Mystery Object

Summer-Fall 2014: Culinary Molds

Culinary Molds, about 1750-1765. Staffordshire, England. Salt-glazed stoneware. Collection of the Art Fund, Inc. at the Birmingham Museum of Art; Catherine H. Collins Collection.

Culinary Molds, about 1750-1765. Staffordshire, England. Salt-glazed stoneware. Collection of the Art Fund, Inc. at the Birmingham Museum of Art; Catherine H. Collins Collection.

Still hungry from our last Mystery Object? How about something sweet? These Staffordshire jelly molds, made of salt-glazed stoneware, were a staple in 18th-century English dining culture.

In the second half of the 1700s, dining service à la française (“in the French style”) was at the height of its popularity. These dinners included a savory first course, a second course with a jelly or a pudding – often fruit-flavored – and a dessert course of sugar-based confections and dried fruits. The dining table was organized into an imaginary grid, and all of the courses were set out together much like a modern buffet.

An English table set in Service à la française, including molded treats.

An English table set in Service à la française, including molded treats.

Art in use

Mentioned in Chaucer’s Canterbury Tales and a beloved treat in 18th-century dining rooms, the classic dessert blancmange is a sweet, white gelatin. To make it, moisten two tablespoons of arrowroot with two tablespoons of cold milk and stir until smooth. Then, bring half of a pint of milk to boil and add the arrowroot paste. Stir for two to three minutes, then sweeten with two teaspoons of sugar and flavor with vanilla or almond extract. Pour into a mold to set.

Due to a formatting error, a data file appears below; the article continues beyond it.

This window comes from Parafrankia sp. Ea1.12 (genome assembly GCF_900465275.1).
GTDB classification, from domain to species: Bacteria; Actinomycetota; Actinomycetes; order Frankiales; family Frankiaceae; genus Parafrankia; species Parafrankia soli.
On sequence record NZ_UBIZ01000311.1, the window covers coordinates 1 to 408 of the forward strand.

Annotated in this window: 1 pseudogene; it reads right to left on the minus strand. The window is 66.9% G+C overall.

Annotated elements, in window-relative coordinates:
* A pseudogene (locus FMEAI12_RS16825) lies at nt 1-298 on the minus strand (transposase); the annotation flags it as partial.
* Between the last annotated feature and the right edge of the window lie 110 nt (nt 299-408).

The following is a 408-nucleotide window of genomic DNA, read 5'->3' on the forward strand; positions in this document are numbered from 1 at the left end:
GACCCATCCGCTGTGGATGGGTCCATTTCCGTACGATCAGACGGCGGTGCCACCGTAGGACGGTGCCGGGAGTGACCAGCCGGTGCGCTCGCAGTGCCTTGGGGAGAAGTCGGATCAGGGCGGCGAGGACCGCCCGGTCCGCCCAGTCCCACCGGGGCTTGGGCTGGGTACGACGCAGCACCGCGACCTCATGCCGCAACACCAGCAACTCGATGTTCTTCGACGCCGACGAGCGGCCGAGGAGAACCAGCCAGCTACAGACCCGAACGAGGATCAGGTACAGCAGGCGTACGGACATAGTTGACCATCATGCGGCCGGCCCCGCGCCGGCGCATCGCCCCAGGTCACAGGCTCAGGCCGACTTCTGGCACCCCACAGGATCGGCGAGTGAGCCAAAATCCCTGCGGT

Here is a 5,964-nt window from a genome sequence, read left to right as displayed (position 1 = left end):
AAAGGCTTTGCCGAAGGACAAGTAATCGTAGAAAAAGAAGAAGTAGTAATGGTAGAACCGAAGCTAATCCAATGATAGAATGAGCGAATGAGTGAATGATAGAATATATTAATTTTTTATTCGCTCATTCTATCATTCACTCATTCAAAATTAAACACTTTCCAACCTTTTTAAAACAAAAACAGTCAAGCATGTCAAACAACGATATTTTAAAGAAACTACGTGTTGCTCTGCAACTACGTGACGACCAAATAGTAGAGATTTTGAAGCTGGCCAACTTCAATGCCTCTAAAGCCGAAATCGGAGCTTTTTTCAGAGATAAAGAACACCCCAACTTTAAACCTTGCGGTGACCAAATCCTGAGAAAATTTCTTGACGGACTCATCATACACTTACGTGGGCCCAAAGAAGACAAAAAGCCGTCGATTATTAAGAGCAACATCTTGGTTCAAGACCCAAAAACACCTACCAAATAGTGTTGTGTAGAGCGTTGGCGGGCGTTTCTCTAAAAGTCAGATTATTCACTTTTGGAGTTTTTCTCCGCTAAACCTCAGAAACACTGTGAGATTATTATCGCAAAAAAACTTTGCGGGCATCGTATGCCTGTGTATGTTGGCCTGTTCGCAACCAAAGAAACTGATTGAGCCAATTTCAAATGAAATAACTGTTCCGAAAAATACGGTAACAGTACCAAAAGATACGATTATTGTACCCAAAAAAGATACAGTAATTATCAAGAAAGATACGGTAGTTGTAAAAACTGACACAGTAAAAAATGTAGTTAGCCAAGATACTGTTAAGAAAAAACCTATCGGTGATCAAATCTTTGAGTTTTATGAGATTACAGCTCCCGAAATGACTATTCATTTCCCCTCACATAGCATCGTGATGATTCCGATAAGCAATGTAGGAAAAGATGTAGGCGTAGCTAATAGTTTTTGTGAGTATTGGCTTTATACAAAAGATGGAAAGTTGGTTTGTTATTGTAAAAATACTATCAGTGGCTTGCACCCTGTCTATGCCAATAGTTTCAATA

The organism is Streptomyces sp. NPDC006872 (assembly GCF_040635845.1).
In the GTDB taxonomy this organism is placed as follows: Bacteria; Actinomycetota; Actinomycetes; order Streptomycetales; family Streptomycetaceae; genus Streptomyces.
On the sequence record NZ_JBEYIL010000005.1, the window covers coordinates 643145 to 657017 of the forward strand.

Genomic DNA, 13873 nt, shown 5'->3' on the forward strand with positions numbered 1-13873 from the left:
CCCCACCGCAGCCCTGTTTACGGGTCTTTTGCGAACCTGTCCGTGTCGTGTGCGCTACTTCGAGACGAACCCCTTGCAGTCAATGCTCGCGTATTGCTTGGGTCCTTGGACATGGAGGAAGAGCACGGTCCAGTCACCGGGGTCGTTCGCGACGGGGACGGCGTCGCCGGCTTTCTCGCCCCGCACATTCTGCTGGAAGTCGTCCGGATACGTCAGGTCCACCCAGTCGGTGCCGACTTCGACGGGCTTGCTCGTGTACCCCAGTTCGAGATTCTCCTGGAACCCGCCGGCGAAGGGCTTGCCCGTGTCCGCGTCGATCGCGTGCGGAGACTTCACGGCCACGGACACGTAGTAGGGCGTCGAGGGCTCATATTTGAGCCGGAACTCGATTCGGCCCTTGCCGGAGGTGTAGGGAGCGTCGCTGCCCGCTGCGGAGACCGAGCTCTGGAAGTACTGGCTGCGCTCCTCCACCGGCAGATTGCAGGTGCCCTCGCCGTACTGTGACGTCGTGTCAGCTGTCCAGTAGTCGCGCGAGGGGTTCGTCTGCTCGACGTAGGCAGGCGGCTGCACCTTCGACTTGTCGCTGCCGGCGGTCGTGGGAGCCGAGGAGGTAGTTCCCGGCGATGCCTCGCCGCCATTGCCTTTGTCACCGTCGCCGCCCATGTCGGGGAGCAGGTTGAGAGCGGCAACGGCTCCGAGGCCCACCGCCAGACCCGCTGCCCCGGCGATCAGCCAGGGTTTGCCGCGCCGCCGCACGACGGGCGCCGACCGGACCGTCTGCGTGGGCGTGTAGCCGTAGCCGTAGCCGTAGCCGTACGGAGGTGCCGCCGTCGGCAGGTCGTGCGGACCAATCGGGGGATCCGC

Comments from the gallery

Question: “How would you use an object like this in your life?”
  • “To hold peppermints and M&Ms”
  • “As the cat’s water bowl”
  • “Hairband holder”
  • “To make cake or brownies shaped like pineapples”
  • “Star-shaped mold for crème brûlée”
  • “To throw in a shouting match”
  • “As a squirrel feeder for my 32 pet squirrels”
  • “To hold the blood of my enemies”
  • “To put pineapple chunks in”
  • “A dish to hold odds and ends”
  • “To make cupcakes”
  • “I could eat spaghetti out of the big one!”
  • “To make cute Jello for girlfriend (she is cute)”
  • “Pineapple press”
  • “Soap-bar holder”
  • “Putting peppermints in”
  • “Baking cupcakes”
  • “Make pineapple cake”
  • “To make elaborate sandcastles, of course!”
  • “Aspic mold”
Question: “What are the first three words that come to mind when you look at this object?”
  • “Soap – dirty – fingers”
  • “Functional – simple – soap”
  • “Cup – cake – pan”
  • “What – the – heck?”
  • “Oatmeal – jellyfish – ruff”
  • “White – kitchen – food”
  • “Boat – pineapple – white”
  • “Cook – beach – eat”
  • “Nom – nom – nom”
  • “Exquisite – masterpiece – lemon wedge”
  • “Cool – awesome – fun”

And from a time-traveling gallery visitor: “These are pieces for my flux capacitator that I left on a recent trip to the 18th century. Sorry for the confusion.”

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